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Title: Modeling background radiation in Southern Nevada

Abstract

Aerial gamma ray surveys are an important tool for national security, scientific, and industrial interests in determining locations of both anthropogenic and natural sources of radioactivity. There is a relationship between radioactivity and geology and in the past this relationship has been used to predict geology from an aerial survey. The purpose of this project is to develop a method to predict the radiologic exposure rate of the geologic materials by creating a high resolution background model. The intention is for this method to be used in an emergency response scenario where the background radiation envi-ronment is unknown. Two study areas in Southern Nevada have been modeled using geologic data, images from the Advanced Spaceborne Thermal Emission and Reflection Radiometer (ASTER), geochemical data, and pre-existing low resolution aerial surveys from the National Uranium Resource Evaluation (NURE) Survey. Using these data, geospatial areas that are homogenous in terms of K, U, and Th, referred to as background radiation units, are defined and the gamma ray exposure rate is predicted. The prediction is compared to data collected via detailed aerial survey by the Department of Energy's Remote Sensing Lab - Nellis, allowing for the refinement of the technique. By using geologic unitsmore » to define radiation background units of exposed bedrock and ASTER visualizations to subdivide and define radiation background units within alluvium, successful models have been produced for Government Wash, north of Lake Mead, and for the western shore of Lake Mohave, east of Searchlight, NV.« less

Authors:
ORCiD logo [1];  [2];  [3];  [2];  [4];  [2]
  1. Univ. of Nevada, Las Vegas, NV (United States); National Security Technologies, LLC. (NSTec), Las Vegas, NV (United States)
  2. Univ. of Nevada, Las Vegas, NV (United States)
  3. National Security Technologies, LLC. (NSTec), Las Vegas, NV (United States)
  4. Univ. of Nevada, Las Vegas, NV (United States); Colorado School of Mines, Golden, CO (United States)
Publication Date:
Research Org.:
Univ. of Nevada, Las Vegas, NV (United States)
Sponsoring Org.:
USDOE National Nuclear Security Administration (NNSA)
OSTI Identifier:
1342598
Alternate Identifier(s):
OSTI ID: 1425911
Grant/Contract Number:  
NA0001982
Resource Type:
Journal Article: Published Article
Journal Name:
Journal of Environmental Radioactivity
Additional Journal Information:
Journal Volume: 171; Journal Issue: C; Journal ID: ISSN 0265-931X
Publisher:
Elsevier
Country of Publication:
United States
Language:
English
Subject:
54 ENVIRONMENTAL SCIENCES; Airborne survey, Predictive model, Gamma-ray, Radioactivity, Geology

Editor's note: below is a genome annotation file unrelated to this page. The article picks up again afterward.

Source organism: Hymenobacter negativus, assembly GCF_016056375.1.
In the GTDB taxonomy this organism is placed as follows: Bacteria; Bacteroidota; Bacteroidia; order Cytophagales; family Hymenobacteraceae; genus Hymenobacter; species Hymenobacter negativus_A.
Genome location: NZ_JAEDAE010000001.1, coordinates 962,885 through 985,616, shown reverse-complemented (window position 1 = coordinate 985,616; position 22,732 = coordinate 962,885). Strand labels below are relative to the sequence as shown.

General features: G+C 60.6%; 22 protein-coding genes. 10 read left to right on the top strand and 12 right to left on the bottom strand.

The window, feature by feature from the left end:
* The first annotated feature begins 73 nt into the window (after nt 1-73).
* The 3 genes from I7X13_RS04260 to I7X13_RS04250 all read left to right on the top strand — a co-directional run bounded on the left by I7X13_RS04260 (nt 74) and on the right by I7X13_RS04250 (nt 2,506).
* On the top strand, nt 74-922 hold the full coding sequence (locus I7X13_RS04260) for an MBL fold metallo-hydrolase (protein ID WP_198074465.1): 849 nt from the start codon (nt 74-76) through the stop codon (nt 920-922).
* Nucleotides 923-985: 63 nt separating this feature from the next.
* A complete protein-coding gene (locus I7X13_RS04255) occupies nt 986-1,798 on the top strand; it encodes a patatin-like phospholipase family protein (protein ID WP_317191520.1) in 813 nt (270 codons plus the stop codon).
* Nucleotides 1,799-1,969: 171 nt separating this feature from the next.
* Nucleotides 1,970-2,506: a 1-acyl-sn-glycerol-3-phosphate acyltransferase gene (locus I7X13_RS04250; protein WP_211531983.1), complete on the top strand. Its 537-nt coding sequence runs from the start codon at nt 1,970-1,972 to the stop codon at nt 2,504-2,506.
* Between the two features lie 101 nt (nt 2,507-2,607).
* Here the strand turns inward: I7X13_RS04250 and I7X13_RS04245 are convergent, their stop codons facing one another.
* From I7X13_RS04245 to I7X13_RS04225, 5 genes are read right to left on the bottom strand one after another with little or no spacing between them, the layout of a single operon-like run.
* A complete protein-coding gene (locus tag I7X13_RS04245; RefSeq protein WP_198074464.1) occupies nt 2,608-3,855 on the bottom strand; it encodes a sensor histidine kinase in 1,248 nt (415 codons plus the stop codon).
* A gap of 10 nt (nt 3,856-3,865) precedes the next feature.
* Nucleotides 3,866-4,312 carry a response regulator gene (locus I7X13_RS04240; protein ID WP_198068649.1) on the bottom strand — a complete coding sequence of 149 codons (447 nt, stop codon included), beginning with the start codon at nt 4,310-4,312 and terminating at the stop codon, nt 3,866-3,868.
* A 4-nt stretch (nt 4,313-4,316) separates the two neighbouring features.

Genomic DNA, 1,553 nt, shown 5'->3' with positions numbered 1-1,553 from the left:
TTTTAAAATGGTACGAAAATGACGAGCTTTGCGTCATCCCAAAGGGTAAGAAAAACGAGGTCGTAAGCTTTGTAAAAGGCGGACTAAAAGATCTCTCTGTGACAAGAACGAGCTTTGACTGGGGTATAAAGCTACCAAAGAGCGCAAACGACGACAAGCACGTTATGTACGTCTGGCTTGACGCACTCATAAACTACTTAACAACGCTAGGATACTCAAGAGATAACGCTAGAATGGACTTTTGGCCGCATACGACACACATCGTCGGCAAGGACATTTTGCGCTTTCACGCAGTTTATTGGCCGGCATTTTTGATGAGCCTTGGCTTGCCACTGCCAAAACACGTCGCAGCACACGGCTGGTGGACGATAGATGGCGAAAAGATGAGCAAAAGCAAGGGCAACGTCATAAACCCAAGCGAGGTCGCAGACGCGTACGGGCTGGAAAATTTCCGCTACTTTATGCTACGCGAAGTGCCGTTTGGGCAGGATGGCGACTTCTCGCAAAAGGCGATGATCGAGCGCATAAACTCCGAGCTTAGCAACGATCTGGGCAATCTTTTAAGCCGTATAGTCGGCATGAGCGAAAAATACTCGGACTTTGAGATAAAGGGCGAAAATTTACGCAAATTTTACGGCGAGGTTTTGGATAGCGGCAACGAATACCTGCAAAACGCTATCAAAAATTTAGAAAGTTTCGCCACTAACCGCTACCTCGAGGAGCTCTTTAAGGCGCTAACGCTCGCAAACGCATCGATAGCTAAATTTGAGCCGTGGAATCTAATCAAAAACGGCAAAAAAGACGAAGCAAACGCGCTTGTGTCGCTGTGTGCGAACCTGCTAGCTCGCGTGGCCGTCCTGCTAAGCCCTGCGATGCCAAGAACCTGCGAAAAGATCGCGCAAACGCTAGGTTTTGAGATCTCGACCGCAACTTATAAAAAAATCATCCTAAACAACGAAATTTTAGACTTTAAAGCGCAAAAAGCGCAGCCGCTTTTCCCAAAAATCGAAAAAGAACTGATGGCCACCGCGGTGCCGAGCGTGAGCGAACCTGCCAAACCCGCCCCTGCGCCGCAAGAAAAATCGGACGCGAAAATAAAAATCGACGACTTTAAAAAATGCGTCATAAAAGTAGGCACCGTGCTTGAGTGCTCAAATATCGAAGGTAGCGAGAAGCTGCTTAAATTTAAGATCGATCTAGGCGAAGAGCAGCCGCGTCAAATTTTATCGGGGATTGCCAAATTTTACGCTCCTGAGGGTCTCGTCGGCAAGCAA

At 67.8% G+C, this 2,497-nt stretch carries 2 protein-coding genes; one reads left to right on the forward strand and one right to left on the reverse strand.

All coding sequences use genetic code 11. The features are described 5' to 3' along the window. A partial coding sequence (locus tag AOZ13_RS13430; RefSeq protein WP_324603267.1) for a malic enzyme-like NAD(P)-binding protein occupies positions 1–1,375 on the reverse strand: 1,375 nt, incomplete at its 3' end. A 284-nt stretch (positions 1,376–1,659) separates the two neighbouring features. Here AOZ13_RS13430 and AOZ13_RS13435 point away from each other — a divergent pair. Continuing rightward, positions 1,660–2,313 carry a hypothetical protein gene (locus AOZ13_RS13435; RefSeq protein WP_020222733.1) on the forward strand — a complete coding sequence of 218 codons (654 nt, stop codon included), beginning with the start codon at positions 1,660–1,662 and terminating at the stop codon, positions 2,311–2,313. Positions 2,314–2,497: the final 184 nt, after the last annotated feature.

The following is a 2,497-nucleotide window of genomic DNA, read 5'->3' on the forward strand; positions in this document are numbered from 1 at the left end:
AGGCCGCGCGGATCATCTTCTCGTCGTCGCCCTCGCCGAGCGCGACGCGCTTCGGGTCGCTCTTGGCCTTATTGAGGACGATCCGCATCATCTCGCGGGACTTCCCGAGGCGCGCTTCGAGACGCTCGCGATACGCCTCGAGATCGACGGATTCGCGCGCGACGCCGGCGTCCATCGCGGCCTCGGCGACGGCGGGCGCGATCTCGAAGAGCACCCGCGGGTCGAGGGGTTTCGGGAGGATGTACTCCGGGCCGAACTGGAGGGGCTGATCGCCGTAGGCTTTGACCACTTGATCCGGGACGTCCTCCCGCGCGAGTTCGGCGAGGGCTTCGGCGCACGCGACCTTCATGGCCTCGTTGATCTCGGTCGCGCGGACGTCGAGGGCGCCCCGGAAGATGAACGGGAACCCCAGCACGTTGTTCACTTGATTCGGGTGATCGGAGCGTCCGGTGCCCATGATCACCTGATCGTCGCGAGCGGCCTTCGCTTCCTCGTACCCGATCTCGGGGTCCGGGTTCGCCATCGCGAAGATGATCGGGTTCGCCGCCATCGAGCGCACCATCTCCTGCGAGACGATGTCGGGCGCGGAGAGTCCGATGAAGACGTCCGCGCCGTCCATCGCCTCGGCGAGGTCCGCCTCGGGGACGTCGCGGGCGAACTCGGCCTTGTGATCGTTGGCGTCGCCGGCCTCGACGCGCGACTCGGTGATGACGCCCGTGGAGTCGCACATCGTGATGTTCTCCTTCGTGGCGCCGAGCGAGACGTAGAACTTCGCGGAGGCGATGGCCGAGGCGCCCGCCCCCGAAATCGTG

Citation Formats

Haber, Daniel A., Burnley, Pamela C., Adcock, Christopher T., Malchow, Russell L., Marsac, Kara E., and Hausrath, Elisabeth M. Modeling background radiation in Southern Nevada. United States: N. p., 2017. Web. doi:10.1016/j.jenvrad.2017.01.020.
Haber, Daniel A., Burnley, Pamela C., Adcock, Christopher T., Malchow, Russell L., Marsac, Kara E., & Hausrath, Elisabeth M. Modeling background radiation in Southern Nevada. United States. doi:10.1016/j.jenvrad.2017.01.020.
Haber, Daniel A., Burnley, Pamela C., Adcock, Christopher T., Malchow, Russell L., Marsac, Kara E., and Hausrath, Elisabeth M. Mon . "Modeling background radiation in Southern Nevada". United States. doi:10.1016/j.jenvrad.2017.01.020.
@article{osti_1342598,
title = {Modeling background radiation in Southern Nevada},
author = {Haber, Daniel A. and Burnley, Pamela C. and Adcock, Christopher T. and Malchow, Russell L. and Marsac, Kara E. and Hausrath, Elisabeth M.},
abstractNote = {Aerial gamma ray surveys are an important tool for national security, scientific, and industrial interests in determining locations of both anthropogenic and natural sources of radioactivity. There is a relationship between radioactivity and geology and in the past this relationship has been used to predict geology from an aerial survey. The purpose of this project is to develop a method to predict the radiologic exposure rate of the geologic materials by creating a high resolution background model. The intention is for this method to be used in an emergency response scenario where the background radiation envi-ronment is unknown. Two study areas in Southern Nevada have been modeled using geologic data, images from the Advanced Spaceborne Thermal Emission and Reflection Radiometer (ASTER), geochemical data, and pre-existing low resolution aerial surveys from the National Uranium Resource Evaluation (NURE) Survey. Using these data, geospatial areas that are homogenous in terms of K, U, and Th, referred to as background radiation units, are defined and the gamma ray exposure rate is predicted. The prediction is compared to data collected via detailed aerial survey by the Department of Energy's Remote Sensing Lab - Nellis, allowing for the refinement of the technique. By using geologic units to define radiation background units of exposed bedrock and ASTER visualizations to subdivide and define radiation background units within alluvium, successful models have been produced for Government Wash, north of Lake Mead, and for the western shore of Lake Mohave, east of Searchlight, NV.},
doi = {10.1016/j.jenvrad.2017.01.020},
journal = {Journal of Environmental Radioactivity},
number = C,
volume = 171,
place = {United States},
year = {Mon Feb 06 00:00:00 EST 2017},
month = {Mon Feb 06 00:00:00 EST 2017}
}

Journal Article:
Free Publicly Available Full Text
Publisher's Version of Record at 10.1016/j.jenvrad.2017.01.020

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